Historically, type one was the childhood diabetes. Now kids end up with type one and type two diabetes, sometimes concurrently because in large part because of the mismanagement. So that’s a bunch of background on this stuff. But again, for people that have been following our work at all for any length of time, the idea of recommending a carbohydrate restricted approach to eating for a condition that is defined as a mismanagement of carbohydrate shouldn’t be that crazy. The PKU, Phenyl Keto Urea where people lack an enzyme to break down phenylalanine, it’s a real concern and you have to do a nutritional therapy approach to manage it. And not surprisingly, you limit phenylalanine in the diet.
Nicki: The offensive item.
Robb: Yeah, the difficult to metabolize item. And there’s a good number of examples of different inborn errors of metabolism that you manage it by trying to limit the amount of the item there. This piece basically answered the question that a well-formulated ketogenic diet does not remotely produce beta-hydroxybutyrate levels on par with diabetic ketoacidosis. And I like looking at this a little bit like even somebody on a purely carnivore diet or a very, very deep ketogenic diet, they don’t stop producing glucose, we still produce some glucose. It just happens to be a very stable, steady state affair. And that’s probably a good thing in poorly managed diabetes. We have super high blood glucose levels, whether it’s type one or type two. And then in the story of ketosis versus ketoacidosis, there is a level of ketones that is too high and it becomes maladaptive and dangerous and whatnot. Further down this paper… Was it up a little bit? I don’t think it was that far down. Go down just a little bit here. Sorry, down. The other… I think you’re-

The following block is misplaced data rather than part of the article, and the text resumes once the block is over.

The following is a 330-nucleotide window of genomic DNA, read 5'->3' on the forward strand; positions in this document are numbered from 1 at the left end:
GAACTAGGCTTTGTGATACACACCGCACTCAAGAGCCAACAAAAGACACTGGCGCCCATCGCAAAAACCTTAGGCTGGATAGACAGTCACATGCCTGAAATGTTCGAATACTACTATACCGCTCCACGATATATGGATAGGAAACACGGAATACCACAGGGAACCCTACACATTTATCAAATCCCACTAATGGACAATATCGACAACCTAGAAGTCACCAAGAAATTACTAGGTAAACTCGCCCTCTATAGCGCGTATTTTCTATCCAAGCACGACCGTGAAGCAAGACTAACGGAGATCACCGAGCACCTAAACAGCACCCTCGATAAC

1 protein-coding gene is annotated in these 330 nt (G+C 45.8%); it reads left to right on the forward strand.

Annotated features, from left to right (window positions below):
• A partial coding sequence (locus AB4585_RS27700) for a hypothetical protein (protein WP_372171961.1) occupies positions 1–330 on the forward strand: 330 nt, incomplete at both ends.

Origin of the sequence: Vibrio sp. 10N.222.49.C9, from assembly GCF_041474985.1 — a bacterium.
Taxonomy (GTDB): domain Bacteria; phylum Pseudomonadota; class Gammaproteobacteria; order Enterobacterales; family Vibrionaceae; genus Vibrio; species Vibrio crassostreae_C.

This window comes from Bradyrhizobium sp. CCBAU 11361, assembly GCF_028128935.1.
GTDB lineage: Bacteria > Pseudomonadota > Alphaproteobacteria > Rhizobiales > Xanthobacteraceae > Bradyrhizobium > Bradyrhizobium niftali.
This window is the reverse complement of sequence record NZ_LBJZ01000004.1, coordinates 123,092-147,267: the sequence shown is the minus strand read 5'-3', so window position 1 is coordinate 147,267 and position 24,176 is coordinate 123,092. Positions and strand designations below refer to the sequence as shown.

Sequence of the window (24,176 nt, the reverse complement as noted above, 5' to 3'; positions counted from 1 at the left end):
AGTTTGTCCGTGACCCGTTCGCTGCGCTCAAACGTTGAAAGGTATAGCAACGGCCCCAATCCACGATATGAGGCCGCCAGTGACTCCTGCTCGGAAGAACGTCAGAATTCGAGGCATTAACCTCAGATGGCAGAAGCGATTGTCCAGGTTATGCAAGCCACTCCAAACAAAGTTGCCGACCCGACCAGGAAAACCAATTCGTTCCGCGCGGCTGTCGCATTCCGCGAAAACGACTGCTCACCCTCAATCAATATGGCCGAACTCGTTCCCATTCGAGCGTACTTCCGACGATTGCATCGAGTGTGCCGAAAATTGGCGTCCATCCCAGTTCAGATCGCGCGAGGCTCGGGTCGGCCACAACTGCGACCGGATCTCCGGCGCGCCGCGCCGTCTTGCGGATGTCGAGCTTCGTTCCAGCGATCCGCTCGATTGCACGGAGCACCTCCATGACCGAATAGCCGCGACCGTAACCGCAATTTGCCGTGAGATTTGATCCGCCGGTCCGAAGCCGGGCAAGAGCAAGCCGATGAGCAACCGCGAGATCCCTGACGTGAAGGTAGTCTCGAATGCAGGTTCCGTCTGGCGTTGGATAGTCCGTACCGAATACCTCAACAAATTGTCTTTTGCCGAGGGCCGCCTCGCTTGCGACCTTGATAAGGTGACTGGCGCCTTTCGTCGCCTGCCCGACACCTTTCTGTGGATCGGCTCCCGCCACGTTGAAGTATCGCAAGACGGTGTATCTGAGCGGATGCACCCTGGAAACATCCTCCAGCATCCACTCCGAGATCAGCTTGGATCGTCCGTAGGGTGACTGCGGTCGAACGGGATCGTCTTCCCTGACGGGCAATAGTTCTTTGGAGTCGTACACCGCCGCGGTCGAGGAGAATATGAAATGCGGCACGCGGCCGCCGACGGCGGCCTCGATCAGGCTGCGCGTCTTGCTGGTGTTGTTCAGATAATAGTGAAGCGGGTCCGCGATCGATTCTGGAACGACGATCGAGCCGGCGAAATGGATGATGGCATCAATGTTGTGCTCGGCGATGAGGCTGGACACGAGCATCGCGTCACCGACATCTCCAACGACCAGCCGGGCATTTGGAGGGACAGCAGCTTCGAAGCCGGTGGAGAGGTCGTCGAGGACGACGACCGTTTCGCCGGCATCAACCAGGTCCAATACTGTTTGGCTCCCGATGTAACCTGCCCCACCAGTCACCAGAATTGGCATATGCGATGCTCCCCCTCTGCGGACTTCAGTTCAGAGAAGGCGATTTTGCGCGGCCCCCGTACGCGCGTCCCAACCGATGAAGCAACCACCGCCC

Nicki: The other down?
Robb: Yeah, yeah. Carbohydrate restriction may offer therapeutic benefit in a much needed alternative approach to management of type one diabetes. Folks might remember that several years ago now, the type one grit community in conjunction with Dr. Bernstein and Harvard University published in intervention using the Bernstein Diabetes Solution, which isn’t specifically a ketogenic diet, it is a high protein, low-carb, moderate fat diet. And the goal there actually isn’t ketosis, it’s just managing glucose levels. And in the writeup on that piece, the researchers went out of their way to comment that the intervention offered unparalleled blood glucose control, and that these type one diabetics who usually they’re lucky if… You’re doing great if your A1C is below six, which is a rather high, I forget the conversion of what the moment to moment blood glucose levels the average is for that, but routinely people will log a 4.7, a 4.8 A1C, which is outstanding in general and unheard of for type one diabetics.